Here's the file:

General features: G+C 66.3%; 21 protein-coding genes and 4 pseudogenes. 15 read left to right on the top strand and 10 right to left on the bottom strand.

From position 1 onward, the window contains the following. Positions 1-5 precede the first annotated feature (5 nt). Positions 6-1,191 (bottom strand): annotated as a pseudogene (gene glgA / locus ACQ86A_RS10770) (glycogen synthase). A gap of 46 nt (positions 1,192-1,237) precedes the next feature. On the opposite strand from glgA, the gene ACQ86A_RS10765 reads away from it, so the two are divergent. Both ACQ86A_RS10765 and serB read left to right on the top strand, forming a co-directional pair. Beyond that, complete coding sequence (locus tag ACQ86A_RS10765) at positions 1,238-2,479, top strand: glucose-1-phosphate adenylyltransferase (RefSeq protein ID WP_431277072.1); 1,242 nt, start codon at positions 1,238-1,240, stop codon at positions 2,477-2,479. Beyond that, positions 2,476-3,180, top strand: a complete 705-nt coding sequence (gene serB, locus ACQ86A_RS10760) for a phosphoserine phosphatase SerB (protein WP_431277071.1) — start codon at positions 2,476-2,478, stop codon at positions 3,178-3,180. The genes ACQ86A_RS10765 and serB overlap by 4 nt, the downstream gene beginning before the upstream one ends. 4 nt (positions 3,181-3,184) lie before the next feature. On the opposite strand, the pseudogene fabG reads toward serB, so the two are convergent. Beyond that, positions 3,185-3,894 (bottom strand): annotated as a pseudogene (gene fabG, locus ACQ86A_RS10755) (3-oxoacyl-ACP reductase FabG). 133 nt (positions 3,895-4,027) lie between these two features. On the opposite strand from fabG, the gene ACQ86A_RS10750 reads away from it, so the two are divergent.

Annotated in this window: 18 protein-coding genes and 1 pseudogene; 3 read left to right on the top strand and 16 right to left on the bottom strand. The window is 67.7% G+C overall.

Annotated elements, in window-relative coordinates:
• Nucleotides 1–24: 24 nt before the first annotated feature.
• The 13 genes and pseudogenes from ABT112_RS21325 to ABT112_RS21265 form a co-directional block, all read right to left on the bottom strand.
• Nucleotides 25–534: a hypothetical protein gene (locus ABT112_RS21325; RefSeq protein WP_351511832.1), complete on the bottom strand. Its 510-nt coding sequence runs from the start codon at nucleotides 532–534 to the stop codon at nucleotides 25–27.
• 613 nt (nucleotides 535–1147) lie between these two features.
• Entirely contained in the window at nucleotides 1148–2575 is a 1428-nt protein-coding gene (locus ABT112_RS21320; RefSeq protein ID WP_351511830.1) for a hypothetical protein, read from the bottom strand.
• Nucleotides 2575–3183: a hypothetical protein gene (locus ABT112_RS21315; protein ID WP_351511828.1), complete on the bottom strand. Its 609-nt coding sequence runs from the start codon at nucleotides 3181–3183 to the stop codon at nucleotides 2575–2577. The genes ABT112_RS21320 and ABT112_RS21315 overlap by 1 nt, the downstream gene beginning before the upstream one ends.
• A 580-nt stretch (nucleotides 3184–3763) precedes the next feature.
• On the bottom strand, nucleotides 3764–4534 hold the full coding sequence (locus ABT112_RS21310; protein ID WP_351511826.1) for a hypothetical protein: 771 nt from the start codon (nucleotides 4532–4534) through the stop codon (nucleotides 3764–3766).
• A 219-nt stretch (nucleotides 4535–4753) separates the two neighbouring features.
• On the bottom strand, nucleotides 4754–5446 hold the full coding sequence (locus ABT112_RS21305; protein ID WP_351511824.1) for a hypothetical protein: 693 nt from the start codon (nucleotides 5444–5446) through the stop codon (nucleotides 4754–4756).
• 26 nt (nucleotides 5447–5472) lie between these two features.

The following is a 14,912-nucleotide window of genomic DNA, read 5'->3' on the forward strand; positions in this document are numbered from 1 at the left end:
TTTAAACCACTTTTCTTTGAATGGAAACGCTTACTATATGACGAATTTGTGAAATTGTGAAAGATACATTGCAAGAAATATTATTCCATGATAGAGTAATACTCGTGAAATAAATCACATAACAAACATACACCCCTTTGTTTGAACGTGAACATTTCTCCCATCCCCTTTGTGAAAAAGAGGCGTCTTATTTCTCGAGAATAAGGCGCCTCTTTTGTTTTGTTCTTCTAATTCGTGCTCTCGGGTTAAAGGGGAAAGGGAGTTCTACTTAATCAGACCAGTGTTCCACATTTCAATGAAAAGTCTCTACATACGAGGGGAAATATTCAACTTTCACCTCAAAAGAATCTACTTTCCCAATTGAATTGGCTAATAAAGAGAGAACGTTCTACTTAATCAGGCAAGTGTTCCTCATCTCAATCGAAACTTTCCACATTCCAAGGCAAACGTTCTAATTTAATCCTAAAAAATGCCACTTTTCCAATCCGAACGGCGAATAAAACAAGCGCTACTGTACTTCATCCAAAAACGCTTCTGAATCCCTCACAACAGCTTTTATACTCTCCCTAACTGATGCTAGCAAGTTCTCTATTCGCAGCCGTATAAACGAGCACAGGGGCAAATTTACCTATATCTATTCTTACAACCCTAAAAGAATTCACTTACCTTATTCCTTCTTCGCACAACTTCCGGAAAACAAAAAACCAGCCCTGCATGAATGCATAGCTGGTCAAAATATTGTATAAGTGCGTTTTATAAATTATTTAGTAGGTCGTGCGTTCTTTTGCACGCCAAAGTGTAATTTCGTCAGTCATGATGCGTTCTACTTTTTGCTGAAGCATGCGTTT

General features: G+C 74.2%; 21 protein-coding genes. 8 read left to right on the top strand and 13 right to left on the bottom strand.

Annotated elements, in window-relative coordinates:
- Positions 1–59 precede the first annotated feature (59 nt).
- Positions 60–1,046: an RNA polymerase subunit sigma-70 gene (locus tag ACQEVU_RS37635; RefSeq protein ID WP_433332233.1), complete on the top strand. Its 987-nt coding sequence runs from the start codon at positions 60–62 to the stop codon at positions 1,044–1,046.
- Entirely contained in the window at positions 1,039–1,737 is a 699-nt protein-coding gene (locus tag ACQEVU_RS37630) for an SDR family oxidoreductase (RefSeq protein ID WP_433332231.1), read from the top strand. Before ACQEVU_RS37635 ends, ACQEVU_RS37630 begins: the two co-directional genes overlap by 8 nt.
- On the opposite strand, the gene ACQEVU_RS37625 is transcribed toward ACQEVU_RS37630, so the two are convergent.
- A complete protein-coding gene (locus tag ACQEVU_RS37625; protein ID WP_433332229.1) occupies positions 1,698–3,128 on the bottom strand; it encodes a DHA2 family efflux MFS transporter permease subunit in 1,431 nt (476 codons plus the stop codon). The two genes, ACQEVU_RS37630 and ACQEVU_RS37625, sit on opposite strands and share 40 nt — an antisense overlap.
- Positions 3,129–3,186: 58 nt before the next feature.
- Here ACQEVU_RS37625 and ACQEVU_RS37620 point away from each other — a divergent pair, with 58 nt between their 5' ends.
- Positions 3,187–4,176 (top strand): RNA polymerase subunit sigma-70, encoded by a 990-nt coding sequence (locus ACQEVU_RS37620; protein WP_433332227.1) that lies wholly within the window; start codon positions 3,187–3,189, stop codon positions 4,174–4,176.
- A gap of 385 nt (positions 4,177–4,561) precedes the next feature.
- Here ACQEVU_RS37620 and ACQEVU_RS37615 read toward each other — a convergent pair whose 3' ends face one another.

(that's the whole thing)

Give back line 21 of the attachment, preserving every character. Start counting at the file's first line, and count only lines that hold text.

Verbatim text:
- Positions 60–1,046: an RNA polymerase subunit sigma-70 gene (locus tag ACQEVU_RS37635; RefSeq protein ID WP_433332233.1), complete on the top strand. Its 987-nt coding sequence runs from the start codon at positions 60–62 to the stop codon at positions 1,044–1,046.